The management decided to award this title to Professor Herbert Leon Kessler in the field of medieval art history, and to Professor Jeffrey Charles Alexander in the field of sociology.
The honorary academic degree of doctor honoris causa is awarded by the University on the basis of a decision of the Scientific Board of Masaryk University to outstanding personalities whose extraordinary creative contribution to the development of science, culture and art is internationally recognised. “I appreciate the fact that Professor Kessler and Professor Alexander, who are world-class scholars and have had a long and fruitful cooperation with our University, have accepted this honour from Masaryk University today. I sincerely hope that our cooperation will continue for the benefit of Masaryk University and for the further development of the fields of art history and cultural sociology,” said Radim Polčák, Vice-Rector for Development, Legislation and Information Technology and also the deputy rector of Masaryk University.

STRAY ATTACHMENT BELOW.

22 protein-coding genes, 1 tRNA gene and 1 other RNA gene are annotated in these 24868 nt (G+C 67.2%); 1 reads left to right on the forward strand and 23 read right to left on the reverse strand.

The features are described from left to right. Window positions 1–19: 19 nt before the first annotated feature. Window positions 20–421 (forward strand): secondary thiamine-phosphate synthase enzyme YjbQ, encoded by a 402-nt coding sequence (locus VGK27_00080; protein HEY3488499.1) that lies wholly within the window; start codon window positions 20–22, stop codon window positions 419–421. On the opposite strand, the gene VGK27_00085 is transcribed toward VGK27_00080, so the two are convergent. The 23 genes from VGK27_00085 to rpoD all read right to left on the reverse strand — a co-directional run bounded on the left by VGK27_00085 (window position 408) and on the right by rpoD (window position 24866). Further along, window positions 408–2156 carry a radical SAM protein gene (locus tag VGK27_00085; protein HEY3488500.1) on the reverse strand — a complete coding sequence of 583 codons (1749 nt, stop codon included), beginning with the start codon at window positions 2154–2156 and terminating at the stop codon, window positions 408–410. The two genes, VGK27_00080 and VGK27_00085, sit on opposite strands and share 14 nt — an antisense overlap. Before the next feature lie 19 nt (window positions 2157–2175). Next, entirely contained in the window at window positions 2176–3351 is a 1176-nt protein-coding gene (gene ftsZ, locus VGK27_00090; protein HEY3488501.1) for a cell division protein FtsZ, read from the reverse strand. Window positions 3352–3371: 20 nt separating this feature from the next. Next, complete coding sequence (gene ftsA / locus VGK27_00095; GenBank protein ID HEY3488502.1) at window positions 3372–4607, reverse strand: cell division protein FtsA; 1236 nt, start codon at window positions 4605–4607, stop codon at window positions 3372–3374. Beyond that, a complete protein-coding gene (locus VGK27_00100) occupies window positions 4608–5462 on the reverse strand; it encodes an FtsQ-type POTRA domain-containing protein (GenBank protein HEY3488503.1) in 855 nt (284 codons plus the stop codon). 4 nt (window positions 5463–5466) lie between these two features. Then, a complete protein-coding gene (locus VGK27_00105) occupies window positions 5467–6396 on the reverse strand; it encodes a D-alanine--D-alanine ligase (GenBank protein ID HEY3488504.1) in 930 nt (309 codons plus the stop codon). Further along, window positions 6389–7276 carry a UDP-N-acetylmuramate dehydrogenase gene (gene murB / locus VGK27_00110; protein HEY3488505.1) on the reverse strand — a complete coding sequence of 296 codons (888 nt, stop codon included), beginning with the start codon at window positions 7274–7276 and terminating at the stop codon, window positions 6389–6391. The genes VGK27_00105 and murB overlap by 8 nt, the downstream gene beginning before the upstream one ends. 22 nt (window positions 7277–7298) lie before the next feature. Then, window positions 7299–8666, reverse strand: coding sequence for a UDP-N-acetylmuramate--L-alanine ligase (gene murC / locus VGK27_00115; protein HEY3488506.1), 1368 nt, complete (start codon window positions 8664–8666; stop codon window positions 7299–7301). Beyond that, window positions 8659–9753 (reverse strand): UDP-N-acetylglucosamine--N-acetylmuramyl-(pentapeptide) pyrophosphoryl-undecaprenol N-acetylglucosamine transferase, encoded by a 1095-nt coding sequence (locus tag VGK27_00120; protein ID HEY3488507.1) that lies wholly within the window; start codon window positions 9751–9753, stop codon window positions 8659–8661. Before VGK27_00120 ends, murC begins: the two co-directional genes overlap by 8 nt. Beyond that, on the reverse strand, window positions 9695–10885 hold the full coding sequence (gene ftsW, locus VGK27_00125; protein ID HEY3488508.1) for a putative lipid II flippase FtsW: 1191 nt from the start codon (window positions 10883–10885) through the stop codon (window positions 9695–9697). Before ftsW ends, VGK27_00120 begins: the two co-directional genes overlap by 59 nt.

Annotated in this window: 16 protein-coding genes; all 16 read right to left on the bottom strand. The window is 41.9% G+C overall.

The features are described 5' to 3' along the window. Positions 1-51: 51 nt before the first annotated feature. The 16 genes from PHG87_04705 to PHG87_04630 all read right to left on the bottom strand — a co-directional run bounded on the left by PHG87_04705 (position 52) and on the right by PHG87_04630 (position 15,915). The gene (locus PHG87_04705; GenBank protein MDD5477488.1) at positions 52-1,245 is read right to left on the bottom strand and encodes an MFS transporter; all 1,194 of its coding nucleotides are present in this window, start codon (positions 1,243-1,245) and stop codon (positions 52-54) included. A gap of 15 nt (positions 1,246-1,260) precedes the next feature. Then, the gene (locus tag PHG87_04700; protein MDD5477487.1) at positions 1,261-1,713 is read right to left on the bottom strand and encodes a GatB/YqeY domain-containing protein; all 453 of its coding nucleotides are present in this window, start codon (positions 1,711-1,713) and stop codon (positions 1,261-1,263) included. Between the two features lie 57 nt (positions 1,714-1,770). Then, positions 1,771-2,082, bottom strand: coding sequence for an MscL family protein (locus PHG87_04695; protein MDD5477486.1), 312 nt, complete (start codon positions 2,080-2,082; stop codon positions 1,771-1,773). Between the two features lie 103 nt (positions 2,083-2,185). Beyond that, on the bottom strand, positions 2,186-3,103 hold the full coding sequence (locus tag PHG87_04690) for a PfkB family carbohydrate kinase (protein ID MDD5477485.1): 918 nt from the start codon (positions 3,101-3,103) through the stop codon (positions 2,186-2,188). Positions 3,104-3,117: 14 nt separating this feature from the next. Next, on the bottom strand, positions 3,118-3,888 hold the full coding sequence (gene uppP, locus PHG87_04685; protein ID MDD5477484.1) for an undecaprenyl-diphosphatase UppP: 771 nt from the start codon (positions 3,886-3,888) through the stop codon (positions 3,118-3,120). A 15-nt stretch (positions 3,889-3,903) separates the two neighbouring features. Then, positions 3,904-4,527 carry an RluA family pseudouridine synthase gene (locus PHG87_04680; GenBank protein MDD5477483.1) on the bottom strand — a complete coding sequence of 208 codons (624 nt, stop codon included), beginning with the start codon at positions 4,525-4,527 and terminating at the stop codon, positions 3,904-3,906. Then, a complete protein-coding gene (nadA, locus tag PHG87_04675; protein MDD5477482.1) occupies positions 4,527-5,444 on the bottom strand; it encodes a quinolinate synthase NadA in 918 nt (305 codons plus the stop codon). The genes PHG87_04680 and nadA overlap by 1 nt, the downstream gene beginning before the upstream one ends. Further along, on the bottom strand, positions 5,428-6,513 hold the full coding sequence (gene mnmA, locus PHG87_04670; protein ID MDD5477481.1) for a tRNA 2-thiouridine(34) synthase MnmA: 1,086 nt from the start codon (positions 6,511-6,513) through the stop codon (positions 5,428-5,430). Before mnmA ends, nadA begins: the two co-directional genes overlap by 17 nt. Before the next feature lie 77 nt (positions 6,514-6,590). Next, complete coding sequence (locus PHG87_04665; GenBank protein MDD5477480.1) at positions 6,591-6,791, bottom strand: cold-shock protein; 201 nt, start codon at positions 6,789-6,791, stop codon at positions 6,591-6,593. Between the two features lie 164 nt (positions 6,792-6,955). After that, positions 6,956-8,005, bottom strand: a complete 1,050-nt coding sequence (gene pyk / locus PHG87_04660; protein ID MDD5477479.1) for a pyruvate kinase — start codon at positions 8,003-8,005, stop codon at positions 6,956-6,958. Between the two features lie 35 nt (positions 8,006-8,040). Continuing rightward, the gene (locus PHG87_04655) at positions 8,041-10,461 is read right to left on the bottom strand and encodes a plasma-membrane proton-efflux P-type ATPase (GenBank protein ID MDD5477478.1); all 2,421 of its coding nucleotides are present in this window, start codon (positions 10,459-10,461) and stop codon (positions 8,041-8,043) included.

The honorary doctorates were awarded during an academic ceremony held in the Karel Engliš Auditorium of the Faculty of Law on 26 October. During the ceremony, Professors Kessler and Alexander took a solemn oath in which they pledged their loyalty and friendship to Masaryk University, which they will support to the best of their abilities, to continuously strive “for the development of human knowledge, so that truth may spread and its light may shine brighter”, and also to “always be what they have shown themselves to be”, as the text of the oath reads. With the proclamation spondeo ac polliceor (“I pledge and promise”), the two new honorary doctors concluded their vows with the usual Latin words, touching the university insignia. They then received a diploma with a seal and a gold commemorative medal from the deans of the faculties that nominated them for the honorary degree, i.e. Irena Radová of the Faculty of Arts in the case of Herbert L. Kessler and Stanislav Balík of the Faculty of Social Studies in the case of Jeffrey C. Alexander.